Gardenia – a tropical plant formally known as Gardenia jasminoides – is a lovely addition to an interior scheme. Its glossy, evergreen foliage will instantly brighten up a corner, shelf, or window sill. But its biggest draw is its creamy-white blooms, appearing from summer through to fall, which exude a spellbinding scent.
It's this fantastic fragrance that makes them one of the best indoor plants – if you're up for the challenge. 'Gardenias are such wonderful plants with their scented flowers, but they are a bit fussy about the conditions in which they grow,' says John Negus, an Amateur Gardening expert.
But, with a bit of patience and the right care, growing gardenias can be very rewarding. We explain all you need to know.
3 top tips for gardenia care
1. Up the humidity levels
Hailing from tropical climes, it's no surprise that gardenias love a humid environment. This means they're one of the best plants for bathrooms, as long as there is plenty of light available.
'Flowering is best if the plant is standing on a saucer of damp pebbles,' says John Negus.
'Spraying daily with tepid rainwater is also beneficial, but not while in flower, as the water can discolor the blooms.'
Using rainwater, rather than tap water, is important, John continues. 'Gardenias are lime-hating plants and will suffer if watered with hard water.' If you have invested in a water butt for a more sustainable garden, this will come in handy here.
'Gardenias like moist compost and this might mean watering up to three times a week through the summer,' adds the Amateur Gardening experts.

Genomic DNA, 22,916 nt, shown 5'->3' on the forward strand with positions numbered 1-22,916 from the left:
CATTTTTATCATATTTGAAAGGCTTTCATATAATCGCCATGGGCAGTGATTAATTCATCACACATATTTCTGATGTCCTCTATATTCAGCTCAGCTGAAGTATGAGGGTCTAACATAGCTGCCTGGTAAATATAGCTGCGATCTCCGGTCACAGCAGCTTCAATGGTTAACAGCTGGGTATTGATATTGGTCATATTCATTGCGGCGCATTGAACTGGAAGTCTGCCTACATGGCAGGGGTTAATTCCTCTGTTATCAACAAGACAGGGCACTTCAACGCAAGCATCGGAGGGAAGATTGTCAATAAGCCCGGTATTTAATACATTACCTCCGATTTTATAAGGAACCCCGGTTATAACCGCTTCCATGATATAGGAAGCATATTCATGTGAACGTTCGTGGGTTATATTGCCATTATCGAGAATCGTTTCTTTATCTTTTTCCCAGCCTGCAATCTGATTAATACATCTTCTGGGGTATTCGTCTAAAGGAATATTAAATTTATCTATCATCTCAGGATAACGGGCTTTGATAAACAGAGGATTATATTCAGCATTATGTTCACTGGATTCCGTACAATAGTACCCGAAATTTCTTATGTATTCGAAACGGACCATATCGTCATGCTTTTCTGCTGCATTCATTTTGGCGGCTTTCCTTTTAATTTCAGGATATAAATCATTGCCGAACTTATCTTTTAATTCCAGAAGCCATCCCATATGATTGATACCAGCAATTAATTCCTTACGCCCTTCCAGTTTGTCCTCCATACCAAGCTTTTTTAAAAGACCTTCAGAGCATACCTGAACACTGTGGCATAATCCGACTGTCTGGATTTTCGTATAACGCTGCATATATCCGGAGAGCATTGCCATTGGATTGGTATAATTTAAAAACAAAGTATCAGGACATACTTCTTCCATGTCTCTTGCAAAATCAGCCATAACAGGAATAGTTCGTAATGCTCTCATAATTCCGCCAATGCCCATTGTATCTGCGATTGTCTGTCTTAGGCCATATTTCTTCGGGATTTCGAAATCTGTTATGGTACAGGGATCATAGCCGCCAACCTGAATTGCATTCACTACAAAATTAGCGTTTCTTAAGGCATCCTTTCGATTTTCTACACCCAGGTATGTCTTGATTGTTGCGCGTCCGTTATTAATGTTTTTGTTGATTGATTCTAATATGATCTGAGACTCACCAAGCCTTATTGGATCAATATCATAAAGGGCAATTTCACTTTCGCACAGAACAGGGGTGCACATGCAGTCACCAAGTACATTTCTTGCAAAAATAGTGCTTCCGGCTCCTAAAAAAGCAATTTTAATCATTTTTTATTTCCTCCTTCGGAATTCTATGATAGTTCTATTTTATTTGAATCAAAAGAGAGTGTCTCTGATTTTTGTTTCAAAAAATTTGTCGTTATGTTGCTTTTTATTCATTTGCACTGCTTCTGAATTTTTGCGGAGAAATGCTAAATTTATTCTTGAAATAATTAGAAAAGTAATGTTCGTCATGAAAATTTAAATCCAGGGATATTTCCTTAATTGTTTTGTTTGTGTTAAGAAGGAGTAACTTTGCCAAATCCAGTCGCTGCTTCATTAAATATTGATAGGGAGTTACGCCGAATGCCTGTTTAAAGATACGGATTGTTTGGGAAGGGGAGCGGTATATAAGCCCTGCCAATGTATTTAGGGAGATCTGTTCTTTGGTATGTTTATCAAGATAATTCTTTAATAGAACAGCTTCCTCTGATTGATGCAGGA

2. Keep them warm
Gardenia plants need a minimum temperature of 50˚F (10˚C) in winter. 'However, this should be increased to 60–65˚F (15–18˚C) in summer to encourage good flowering,' says John.
These plants strongly object to gas fumes, so avoid standing them in a room with a gas fire, he adds.
As well as warmth, they need plenty of light. But, similarly to calathea plants, they should be protected from hot, direct sunlight in summer. In winter, they generally need as much sunlight as possible.
3. Feed them regularly
Fertilizing plants can help them to thrive, and gardenias are no exception.
From six weeks after potting, use a high-nitrogen liquid feed every week through spring and summer, advises the RHS.
'Over winter, feed with a balanced fertilizer with trace elements at five or six-week intervals.'
Also, note that gardenias prefer compost that's specifically for acid-loving plants. This means that if you live somewhere warm enough to plant your gardenia in the ground outdoors, you may need to amend the pH of the soil first.
Common problems with gardenia care and how to avoid them
- Bud drop: There are a few reasons that can cause flower buds to fall off a gardenia before blooming. 'The most likely cause of the buds dropping is lack of humidity, fluctuating temperatures, or water availability,' says the Amateur Gardening experts. But, if you've only just purchased your plant, it may simply be a result of the move. 'You may need to wait until next year, when the plant has settled, for your first blooms,' they say.